New Delhi: It was poetic justice at Perth. The Indian cricket team led by a suave yet aggressive Anil Kumble beat Australia in the Third Test by 72 runs, burying the ghosts of Sydney and writing in history books what could perhaps be one of the most memorable chapters of Indian cricket.
Charges of racism, possibility of the tour being called off, the ban on Harbhajan Singh - it was politics of cricket at its worst. But over the last 4 days, Kumble and his men didn’t take one step backward and faced the challenge with grit and determination.
The star of the match was comeback kid Irfan Pathan who shone both with the bat and the ball. Nineteen-year-old Ishant Sharma too bowled like a veteran and help build up sustained pressure on the Aussies, clinching the famous win
WON FINE DAY: Team India celebrate Ricky Ponting's dismissal (R), Kumble said it was his biggest win.
Addressing a press conference after the big win, a beaming Anil Kumble termed the victory as the biggest triumph of his career. Kumble – who took over the Team just before the series – said he believed the team could now rightfully claim to be the second best side in the world after their stunning victory.
"It's right at the top, not just overseas, at whatever I have been involved in both at home and away," he said.
The skipper made a careful mention of the incidents during the Second Test at Sydney and said he was especially proud of the way his players had been able to distance themselves from the bitter fallout between the teams.
"It's important that we could do it after what had happened in Sydney. We could show that India is a good Test unit. We have now done it in what is regarded as the home turf for Australia," he said.
'We had our moments in Melbourne and Sydney but I'm really happy that we could grab those opportunities here in Perth. We were 2-0 down and we knew could lose the series here if we didn't play really well so it was important that we came back and we've done that,” he added.
Kumble said while an India-Pakistan series would involve more emotion, an India-Australian took the game to a new level.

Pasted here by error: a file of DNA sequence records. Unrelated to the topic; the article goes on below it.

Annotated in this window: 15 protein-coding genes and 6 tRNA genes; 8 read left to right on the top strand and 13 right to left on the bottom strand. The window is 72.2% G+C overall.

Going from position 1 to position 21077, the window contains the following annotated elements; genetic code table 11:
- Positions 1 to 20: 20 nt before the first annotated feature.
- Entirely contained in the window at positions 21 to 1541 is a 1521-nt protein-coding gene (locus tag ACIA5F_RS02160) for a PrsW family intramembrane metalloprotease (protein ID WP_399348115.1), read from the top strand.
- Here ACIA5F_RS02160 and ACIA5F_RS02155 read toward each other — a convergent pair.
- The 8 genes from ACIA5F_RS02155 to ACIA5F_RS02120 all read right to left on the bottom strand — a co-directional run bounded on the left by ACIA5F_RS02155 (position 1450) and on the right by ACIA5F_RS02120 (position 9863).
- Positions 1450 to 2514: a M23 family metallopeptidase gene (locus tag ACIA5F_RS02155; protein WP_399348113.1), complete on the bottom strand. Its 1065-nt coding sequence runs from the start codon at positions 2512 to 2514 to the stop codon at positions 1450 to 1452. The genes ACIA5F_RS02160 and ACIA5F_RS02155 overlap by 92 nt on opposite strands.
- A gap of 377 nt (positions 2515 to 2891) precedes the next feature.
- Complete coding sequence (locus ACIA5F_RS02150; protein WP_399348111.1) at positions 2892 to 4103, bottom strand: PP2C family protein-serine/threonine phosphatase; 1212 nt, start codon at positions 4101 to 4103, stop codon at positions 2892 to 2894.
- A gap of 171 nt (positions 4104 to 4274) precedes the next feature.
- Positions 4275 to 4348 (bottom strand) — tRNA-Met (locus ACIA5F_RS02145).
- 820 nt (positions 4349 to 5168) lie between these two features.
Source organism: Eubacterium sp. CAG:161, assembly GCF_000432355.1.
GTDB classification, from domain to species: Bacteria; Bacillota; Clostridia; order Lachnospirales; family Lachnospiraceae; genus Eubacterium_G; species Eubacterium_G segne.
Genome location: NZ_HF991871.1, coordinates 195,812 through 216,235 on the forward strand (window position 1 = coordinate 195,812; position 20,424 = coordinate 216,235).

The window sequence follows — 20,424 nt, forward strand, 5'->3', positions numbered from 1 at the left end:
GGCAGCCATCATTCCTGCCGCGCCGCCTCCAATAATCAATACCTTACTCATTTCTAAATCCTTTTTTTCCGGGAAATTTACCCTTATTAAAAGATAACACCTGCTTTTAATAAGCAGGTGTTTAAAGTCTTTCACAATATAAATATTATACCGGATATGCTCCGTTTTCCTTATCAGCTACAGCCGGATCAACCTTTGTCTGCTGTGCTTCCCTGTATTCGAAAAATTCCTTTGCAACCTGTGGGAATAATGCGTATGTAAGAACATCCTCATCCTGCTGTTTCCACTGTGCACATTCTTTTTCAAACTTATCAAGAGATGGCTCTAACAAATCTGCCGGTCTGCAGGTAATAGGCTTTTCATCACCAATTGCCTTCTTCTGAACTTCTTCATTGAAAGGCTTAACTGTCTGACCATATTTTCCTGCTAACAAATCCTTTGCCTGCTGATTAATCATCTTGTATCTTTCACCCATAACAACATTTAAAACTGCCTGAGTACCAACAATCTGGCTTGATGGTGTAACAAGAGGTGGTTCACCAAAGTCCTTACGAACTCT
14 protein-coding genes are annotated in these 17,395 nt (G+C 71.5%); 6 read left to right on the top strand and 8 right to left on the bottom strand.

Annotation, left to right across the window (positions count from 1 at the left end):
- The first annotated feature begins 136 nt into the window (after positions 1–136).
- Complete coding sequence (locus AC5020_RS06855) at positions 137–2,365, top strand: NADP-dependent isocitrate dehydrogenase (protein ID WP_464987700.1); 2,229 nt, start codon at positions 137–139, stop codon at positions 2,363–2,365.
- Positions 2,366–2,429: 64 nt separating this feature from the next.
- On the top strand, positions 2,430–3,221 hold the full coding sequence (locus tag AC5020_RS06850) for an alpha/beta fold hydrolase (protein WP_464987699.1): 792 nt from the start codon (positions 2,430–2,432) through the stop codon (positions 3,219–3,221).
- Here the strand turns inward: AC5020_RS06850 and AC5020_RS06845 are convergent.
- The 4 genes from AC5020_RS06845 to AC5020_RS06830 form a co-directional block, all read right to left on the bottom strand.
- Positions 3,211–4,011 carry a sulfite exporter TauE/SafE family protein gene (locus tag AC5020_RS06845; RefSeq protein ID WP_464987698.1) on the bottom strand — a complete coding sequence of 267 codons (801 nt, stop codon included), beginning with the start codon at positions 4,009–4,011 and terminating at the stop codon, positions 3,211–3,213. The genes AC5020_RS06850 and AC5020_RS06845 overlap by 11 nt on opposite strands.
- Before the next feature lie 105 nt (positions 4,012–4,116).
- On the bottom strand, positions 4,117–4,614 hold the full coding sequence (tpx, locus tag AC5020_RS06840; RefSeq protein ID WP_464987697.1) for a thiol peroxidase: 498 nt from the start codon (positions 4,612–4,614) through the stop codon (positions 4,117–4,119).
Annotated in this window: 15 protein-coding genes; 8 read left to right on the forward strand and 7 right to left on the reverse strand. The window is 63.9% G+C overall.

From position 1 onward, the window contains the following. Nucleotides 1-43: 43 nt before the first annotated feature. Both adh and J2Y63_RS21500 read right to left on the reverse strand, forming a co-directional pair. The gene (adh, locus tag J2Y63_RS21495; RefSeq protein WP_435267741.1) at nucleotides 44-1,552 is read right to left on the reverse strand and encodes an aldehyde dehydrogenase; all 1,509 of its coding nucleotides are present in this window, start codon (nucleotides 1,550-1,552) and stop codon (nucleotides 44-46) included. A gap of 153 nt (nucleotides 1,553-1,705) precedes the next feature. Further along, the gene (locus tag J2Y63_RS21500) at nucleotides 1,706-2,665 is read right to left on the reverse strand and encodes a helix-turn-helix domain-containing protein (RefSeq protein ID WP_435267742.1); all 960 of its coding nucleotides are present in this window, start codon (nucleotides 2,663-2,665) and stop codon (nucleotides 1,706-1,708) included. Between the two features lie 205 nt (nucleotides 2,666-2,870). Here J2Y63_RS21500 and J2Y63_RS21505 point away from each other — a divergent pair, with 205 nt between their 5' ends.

"An India-Pakistan rivalry is very difficult to take away from the equation but I'd say the one between Australia and India is right up there because of the quality of cricket the two sides have played in recent times," he said.
Though Australia still lead the series 2-1 and would retain the Border-Gavaskar trophy even if the series ends in a draw, Kumble said he was eyeing a victory in the final Test in Adelaide so that the team could return home with honours even.
''We came here to win the series, to play good cricket and show that the Indian team is a good Test cricket unit and I'm really happy that we've been able to do that. We came with that attitude to win the series, we can only now level it and I am glad we could win and can take the confidence to Adelaide,” Kumble said.
Kumble believed the visit to Canberra was important as it allowed him to speak to the team individually as well as a unit.
"I did discuss issues individually and also collectively. I'm really glad everyone responded and stepped up the plate," said the Indian captain who also took his 600th Test wicket during the match.
Almost inevitably, Kumble heaped praise on his bowlers. "I think we bowled brilliantly. We took just one wicket before lunch but out of 25 overs we conceded only 70 runs. We bowled very well in partnerships."
The Pathan of comebacks
Irfan Pathan, the man of the match, was happy to be back in the thick of action and that he was bowling with the second new ball.
"I love bowling new ball for country. To do so in Tests is special. Also the way I batted. It's always very difficult when people talk negatively about you. Even those who want to help talk negative things. That's where the character comes out. It's been a tough time for me, I have worked hard on my action and game and it's showing,” he said.
On the field, one of Pathan’s gestures was caught on camera. He was seen holding his hand close to his ear and he said it was just to let the boys know he wanted to hear more cheer on picking up a wicket.
Aus that! Gracious in defeat but raring to go
Meanwhile, Australia said they were confident they will regroup from the 72-run defeat by India on Saturday to win next week's fourth and final test in Adelaide.
"Australian teams historically have been able to bounce back," captain Ricky Ponting told the news conference. "If we lose a game or have things not go our way we can turn things around pretty quickly. That's what our whole focus will be now. We played some great cricket in Melbourne, we played some great cricket in Sydney. We've let ourselves down a little bit in this game but it's about how we bounce back from that now." Ponting said the visitors deserved to win the third test here and keep alive their hopes of squaring the series 2-2 in Adelaide but warned Australia would learn from their errors.
He said the home team were not at their best at the WACA, misjudging the pace of the pitch and making a string of fundamental mistakes. "It was a tough four days, India deserved to win the game the way they did. They outplayed us for the majority of the game," said Ponting.